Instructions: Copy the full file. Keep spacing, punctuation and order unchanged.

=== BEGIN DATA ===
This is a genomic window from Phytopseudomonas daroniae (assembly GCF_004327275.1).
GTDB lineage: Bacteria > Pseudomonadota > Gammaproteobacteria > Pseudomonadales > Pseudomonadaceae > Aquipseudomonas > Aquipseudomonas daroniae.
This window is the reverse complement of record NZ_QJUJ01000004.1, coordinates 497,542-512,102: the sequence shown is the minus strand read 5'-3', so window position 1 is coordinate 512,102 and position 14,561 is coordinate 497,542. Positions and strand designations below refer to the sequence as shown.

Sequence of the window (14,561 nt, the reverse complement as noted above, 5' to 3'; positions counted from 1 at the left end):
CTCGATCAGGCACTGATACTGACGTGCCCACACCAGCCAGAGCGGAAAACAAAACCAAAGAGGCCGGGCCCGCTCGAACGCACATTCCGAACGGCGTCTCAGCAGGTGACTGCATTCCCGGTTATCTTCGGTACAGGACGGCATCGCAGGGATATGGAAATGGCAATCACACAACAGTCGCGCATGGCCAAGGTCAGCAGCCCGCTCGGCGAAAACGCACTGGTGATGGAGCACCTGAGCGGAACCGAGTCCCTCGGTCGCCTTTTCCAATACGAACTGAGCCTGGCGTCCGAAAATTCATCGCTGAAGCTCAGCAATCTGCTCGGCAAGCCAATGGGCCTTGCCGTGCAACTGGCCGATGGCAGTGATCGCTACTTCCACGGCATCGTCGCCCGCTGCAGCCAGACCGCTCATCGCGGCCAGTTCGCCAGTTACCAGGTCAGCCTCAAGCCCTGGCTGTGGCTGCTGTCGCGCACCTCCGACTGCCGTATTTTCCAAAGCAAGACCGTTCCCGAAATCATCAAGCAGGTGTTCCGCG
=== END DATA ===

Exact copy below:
This is a genomic window from Phytopseudomonas daroniae (assembly GCF_004327275.1).
GTDB lineage: Bacteria > Pseudomonadota > Gammaproteobacteria > Pseudomonadales > Pseudomonadaceae > Aquipseudomonas > Aquipseudomonas daroniae.
This window is the reverse complement of record NZ_QJUJ01000004.1, coordinates 497,542-512,102: the sequence shown is the minus strand read 5'-3', so window position 1 is coordinate 512,102 and position 14,561 is coordinate 497,542. Positions and strand designations below refer to the sequence as shown.

Sequence of the window (14,561 nt, the reverse complement as noted above, 5' to 3'; positions counted from 1 at the left end):
CTCGATCAGGCACTGATACTGACGTGCCCACACCAGCCAGAGCGGAAAACAAAACCAAAGAGGCCGGGCCCGCTCGAACGCACATTCCGAACGGCGTCTCAGCAGGTGACTGCATTCCCGGTTATCTTCGGTACAGGACGGCATCGCAGGGATATGGAAATGGCAATCACACAACAGTCGCGCATGGCCAAGGTCAGCAGCCCGCTCGGCGAAAACGCACTGGTGATGGAGCACCTGAGCGGAACCGAGTCCCTCGGTCGCCTTTTCCAATACGAACTGAGCCTGGCGTCCGAAAATTCATCGCTGAAGCTCAGCAATCTGCTCGGCAAGCCAATGGGCCTTGCCGTGCAACTGGCCGATGGCAGTGATCGCTACTTCCACGGCATCGTCGCCCGCTGCAGCCAGACCGCTCATCGCGGCCAGTTCGCCAGTTACCAGGTCAGCCTCAAGCCCTGGCTGTGGCTGCTGTCGCGCACCTCCGACTGCCGTATTTTCCAAAGCAAGACCGTTCCCGAAATCATCAAGCAGGTGTTCCGCG